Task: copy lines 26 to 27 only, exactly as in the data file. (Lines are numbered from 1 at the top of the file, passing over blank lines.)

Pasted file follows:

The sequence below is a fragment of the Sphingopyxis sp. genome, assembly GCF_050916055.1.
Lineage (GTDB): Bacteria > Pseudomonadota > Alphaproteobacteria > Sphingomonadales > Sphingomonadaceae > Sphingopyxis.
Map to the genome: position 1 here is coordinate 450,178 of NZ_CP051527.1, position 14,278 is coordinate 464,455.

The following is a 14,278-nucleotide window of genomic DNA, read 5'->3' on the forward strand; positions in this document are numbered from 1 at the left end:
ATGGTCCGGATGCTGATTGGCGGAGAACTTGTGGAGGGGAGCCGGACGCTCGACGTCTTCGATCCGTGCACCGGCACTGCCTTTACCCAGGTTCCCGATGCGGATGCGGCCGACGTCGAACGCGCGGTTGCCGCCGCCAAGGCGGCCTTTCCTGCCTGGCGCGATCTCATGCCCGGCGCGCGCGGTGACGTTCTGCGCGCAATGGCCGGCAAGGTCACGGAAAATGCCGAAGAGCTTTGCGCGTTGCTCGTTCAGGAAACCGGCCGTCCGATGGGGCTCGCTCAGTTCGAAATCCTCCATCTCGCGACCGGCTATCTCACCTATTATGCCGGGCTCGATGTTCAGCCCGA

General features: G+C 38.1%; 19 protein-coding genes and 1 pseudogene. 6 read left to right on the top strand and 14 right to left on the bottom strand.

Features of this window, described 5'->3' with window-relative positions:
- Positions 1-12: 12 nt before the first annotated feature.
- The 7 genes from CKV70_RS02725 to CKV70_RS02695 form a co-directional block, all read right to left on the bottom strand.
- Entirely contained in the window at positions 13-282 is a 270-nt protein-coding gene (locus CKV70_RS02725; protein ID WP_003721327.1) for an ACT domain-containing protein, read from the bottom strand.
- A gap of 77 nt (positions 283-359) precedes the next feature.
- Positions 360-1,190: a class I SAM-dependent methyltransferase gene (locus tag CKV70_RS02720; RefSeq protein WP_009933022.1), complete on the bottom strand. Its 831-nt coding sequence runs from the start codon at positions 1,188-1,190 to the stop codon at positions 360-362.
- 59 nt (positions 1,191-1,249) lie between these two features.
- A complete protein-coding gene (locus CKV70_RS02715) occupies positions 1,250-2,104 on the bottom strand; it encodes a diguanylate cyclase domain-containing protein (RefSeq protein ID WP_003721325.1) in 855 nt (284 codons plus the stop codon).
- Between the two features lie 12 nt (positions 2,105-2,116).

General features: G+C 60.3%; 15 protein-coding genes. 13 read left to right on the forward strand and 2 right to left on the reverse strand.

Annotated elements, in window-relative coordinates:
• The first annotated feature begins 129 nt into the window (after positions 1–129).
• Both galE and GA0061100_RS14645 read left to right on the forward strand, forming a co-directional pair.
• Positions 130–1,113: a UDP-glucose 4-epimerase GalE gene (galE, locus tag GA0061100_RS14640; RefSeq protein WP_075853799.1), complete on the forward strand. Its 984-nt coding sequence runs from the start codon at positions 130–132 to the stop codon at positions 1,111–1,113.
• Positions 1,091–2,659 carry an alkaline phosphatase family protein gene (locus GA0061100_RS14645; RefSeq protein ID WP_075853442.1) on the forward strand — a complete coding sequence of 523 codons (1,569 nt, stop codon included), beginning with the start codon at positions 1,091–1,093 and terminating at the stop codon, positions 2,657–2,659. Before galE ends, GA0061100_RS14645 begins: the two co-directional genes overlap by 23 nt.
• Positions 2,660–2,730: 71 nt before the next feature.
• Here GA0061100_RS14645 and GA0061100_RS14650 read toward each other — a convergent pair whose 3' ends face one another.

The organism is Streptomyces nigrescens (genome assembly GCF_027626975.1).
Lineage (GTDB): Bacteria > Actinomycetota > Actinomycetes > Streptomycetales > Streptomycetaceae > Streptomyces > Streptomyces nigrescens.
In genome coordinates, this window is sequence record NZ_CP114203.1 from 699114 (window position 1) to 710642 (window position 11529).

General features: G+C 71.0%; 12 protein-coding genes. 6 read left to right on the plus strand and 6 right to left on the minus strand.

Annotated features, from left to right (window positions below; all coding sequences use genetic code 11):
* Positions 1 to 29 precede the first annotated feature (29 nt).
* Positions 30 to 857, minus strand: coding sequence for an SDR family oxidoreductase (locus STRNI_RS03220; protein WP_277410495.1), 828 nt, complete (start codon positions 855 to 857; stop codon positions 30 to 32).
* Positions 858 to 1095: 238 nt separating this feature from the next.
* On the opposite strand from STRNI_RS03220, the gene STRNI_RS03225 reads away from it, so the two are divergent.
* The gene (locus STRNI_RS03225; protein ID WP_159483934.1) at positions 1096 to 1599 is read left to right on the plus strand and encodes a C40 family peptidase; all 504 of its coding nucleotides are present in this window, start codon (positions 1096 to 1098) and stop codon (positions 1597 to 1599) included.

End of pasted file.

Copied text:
In genome coordinates, this window is sequence record NZ_CP114203.1 from 699114 (window position 1) to 710642 (window position 11529).

General features: G+C 71.0%; 12 protein-coding genes. 6 read left to right on the plus strand and 6 right to left on the minus strand.